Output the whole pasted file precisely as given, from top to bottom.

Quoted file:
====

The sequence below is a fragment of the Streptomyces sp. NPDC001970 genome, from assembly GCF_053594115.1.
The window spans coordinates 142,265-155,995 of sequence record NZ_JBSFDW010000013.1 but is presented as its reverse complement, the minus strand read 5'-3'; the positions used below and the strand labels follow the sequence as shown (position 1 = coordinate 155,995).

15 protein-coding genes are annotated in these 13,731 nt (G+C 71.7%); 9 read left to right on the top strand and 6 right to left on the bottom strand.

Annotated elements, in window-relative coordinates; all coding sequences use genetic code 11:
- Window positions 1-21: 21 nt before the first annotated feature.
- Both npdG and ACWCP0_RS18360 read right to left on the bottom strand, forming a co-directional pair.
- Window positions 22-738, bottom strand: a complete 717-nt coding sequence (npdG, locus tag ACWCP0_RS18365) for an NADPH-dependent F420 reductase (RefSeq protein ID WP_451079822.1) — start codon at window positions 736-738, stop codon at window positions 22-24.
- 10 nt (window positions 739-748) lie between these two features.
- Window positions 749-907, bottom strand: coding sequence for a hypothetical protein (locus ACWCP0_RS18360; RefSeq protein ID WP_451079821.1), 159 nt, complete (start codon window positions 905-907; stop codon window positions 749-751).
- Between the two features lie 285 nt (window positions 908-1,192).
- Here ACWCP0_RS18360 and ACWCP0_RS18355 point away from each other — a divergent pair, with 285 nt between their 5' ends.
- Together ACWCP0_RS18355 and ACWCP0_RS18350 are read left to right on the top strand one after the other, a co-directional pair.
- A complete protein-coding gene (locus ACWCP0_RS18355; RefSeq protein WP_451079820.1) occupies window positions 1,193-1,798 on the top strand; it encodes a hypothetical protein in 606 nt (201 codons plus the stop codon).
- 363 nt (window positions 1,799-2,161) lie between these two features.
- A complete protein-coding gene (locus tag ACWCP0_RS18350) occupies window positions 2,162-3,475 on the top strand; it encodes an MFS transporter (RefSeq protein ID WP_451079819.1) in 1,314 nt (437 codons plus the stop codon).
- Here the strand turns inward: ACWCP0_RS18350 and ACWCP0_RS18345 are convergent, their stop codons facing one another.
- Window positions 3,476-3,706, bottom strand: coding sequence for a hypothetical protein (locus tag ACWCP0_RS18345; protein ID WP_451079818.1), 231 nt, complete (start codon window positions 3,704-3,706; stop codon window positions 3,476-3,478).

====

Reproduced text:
The sequence below is a fragment of the Streptomyces sp. NPDC001970 genome, from assembly GCF_053594115.1.
The window spans coordinates 142,265-155,995 of sequence record NZ_JBSFDW010000013.1 but is presented as its reverse complement, the minus strand read 5'-3'; the positions used below and the strand labels follow the sequence as shown (position 1 = coordinate 155,995).

15 protein-coding genes are annotated in these 13,731 nt (G+C 71.7%); 9 read left to right on the top strand and 6 right to left on the bottom strand.

Annotated elements, in window-relative coordinates; all coding sequences use genetic code 11:
- Window positions 1-21: 21 nt before the first annotated feature.
- Both npdG and ACWCP0_RS18360 read right to left on the bottom strand, forming a co-directional pair.
- Window positions 22-738, bottom strand: a complete 717-nt coding sequence (npdG, locus tag ACWCP0_RS18365) for an NADPH-dependent F420 reductase (RefSeq protein ID WP_451079822.1) — start codon at window positions 736-738, stop codon at window positions 22-24.
- 10 nt (window positions 739-748) lie between these two features.
- Window positions 749-907, bottom strand: coding sequence for a hypothetical protein (locus ACWCP0_RS18360; RefSeq protein ID WP_451079821.1), 159 nt, complete (start codon window positions 905-907; stop codon window positions 749-751).
- Between the two features lie 285 nt (window positions 908-1,192).
- Here ACWCP0_RS18360 and ACWCP0_RS18355 point away from each other — a divergent pair, with 285 nt between their 5' ends.
- Together ACWCP0_RS18355 and ACWCP0_RS18350 are read left to right on the top strand one after the other, a co-directional pair.
- A complete protein-coding gene (locus ACWCP0_RS18355; RefSeq protein WP_451079820.1) occupies window positions 1,193-1,798 on the top strand; it encodes a hypothetical protein in 606 nt (201 codons plus the stop codon).
- 363 nt (window positions 1,799-2,161) lie between these two features.
- A complete protein-coding gene (locus tag ACWCP0_RS18350) occupies window positions 2,162-3,475 on the top strand; it encodes an MFS transporter (RefSeq protein ID WP_451079819.1) in 1,314 nt (437 codons plus the stop codon).
- Here the strand turns inward: ACWCP0_RS18350 and ACWCP0_RS18345 are convergent, their stop codons facing one another.
- Window positions 3,476-3,706, bottom strand: coding sequence for a hypothetical protein (locus tag ACWCP0_RS18345; protein ID WP_451079818.1), 231 nt, complete (start codon window positions 3,704-3,706; stop codon window positions 3,476-3,478).